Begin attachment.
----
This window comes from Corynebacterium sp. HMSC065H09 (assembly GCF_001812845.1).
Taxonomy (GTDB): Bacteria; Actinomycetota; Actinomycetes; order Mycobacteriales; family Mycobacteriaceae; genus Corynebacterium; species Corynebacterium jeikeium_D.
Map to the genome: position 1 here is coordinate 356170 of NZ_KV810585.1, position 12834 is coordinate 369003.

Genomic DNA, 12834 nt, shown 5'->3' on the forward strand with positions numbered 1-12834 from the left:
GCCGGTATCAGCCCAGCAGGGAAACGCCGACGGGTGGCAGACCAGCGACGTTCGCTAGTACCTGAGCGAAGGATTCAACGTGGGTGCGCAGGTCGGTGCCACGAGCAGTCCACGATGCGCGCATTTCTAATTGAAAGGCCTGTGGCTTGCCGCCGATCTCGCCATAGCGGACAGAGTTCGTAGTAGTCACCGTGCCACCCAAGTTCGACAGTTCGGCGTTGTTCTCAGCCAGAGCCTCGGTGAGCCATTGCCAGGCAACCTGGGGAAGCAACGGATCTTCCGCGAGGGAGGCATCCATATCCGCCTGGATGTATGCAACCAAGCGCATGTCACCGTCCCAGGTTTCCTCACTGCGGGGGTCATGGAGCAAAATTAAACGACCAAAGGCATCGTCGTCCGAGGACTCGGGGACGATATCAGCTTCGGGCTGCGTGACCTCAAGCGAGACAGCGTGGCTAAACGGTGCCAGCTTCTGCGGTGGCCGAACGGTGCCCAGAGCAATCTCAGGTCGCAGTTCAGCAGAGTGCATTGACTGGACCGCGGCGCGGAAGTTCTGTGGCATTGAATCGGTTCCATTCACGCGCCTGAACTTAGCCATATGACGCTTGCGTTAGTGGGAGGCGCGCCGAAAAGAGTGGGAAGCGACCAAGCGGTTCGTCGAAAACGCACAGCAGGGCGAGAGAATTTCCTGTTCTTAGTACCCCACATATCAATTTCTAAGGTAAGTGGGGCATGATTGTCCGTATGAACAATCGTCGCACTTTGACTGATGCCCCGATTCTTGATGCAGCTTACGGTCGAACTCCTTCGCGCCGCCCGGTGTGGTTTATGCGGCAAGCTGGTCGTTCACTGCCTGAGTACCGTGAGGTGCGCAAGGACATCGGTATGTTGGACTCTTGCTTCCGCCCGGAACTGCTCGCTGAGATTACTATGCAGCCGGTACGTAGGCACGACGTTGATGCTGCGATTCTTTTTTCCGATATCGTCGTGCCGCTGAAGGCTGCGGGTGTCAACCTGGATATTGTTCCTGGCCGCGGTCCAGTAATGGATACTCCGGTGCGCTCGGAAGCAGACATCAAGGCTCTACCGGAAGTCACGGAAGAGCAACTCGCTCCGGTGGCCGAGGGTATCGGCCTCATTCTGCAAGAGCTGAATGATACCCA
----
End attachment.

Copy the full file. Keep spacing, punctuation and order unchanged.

This window comes from Corynebacterium sp. HMSC065H09 (assembly GCF_001812845.1).
Taxonomy (GTDB): Bacteria; Actinomycetota; Actinomycetes; order Mycobacteriales; family Mycobacteriaceae; genus Corynebacterium; species Corynebacterium jeikeium_D.
Map to the genome: position 1 here is coordinate 356170 of NZ_KV810585.1, position 12834 is coordinate 369003.

Genomic DNA, 12834 nt, shown 5'->3' on the forward strand with positions numbered 1-12834 from the left:
GCCGGTATCAGCCCAGCAGGGAAACGCCGACGGGTGGCAGACCAGCGACGTTCGCTAGTACCTGAGCGAAGGATTCAACGTGGGTGCGCAGGTCGGTGCCACGAGCAGTCCACGATGCGCGCATTTCTAATTGAAAGGCCTGTGGCTTGCCGCCGATCTCGCCATAGCGGACAGAGTTCGTAGTAGTCACCGTGCCACCCAAGTTCGACAGTTCGGCGTTGTTCTCAGCCAGAGCCTCGGTGAGCCATTGCCAGGCAACCTGGGGAAGCAACGGATCTTCCGCGAGGGAGGCATCCATATCCGCCTGGATGTATGCAACCAAGCGCATGTCACCGTCCCAGGTTTCCTCACTGCGGGGGTCATGGAGCAAAATTAAACGACCAAAGGCATCGTCGTCCGAGGACTCGGGGACGATATCAGCTTCGGGCTGCGTGACCTCAAGCGAGACAGCGTGGCTAAACGGTGCCAGCTTCTGCGGTGGCCGAACGGTGCCCAGAGCAATCTCAGGTCGCAGTTCAGCAGAGTGCATTGACTGGACCGCGGCGCGGAAGTTCTGTGGCATTGAATCGGTTCCATTCACGCGCCTGAACTTAGCCATATGACGCTTGCGTTAGTGGGAGGCGCGCCGAAAAGAGTGGGAAGCGACCAAGCGGTTCGTCGAAAACGCACAGCAGGGCGAGAGAATTTCCTGTTCTTAGTACCCCACATATCAATTTCTAAGGTAAGTGGGGCATGATTGTCCGTATGAACAATCGTCGCACTTTGACTGATGCCCCGATTCTTGATGCAGCTTACGGTCGAACTCCTTCGCGCCGCCCGGTGTGGTTTATGCGGCAAGCTGGTCGTTCACTGCCTGAGTACCGTGAGGTGCGCAAGGACATCGGTATGTTGGACTCTTGCTTCCGCCCGGAACTGCTCGCTGAGATTACTATGCAGCCGGTACGTAGGCACGACGTTGATGCTGCGATTCTTTTTTCCGATATCGTCGTGCCGCTGAAGGCTGCGGGTGTCAACCTGGATATTGTTCCTGGCCGCGGTCCAGTAATGGATACTCCGGTGCGCTCGGAAGCAGACATCAAGGCTCTACCGGAAGTCACGGAAGAGCAACTCGCTCCGGTGGCCGAGGGTATCGGCCTCATTCTGCAAGAGCTGAATGATACCCA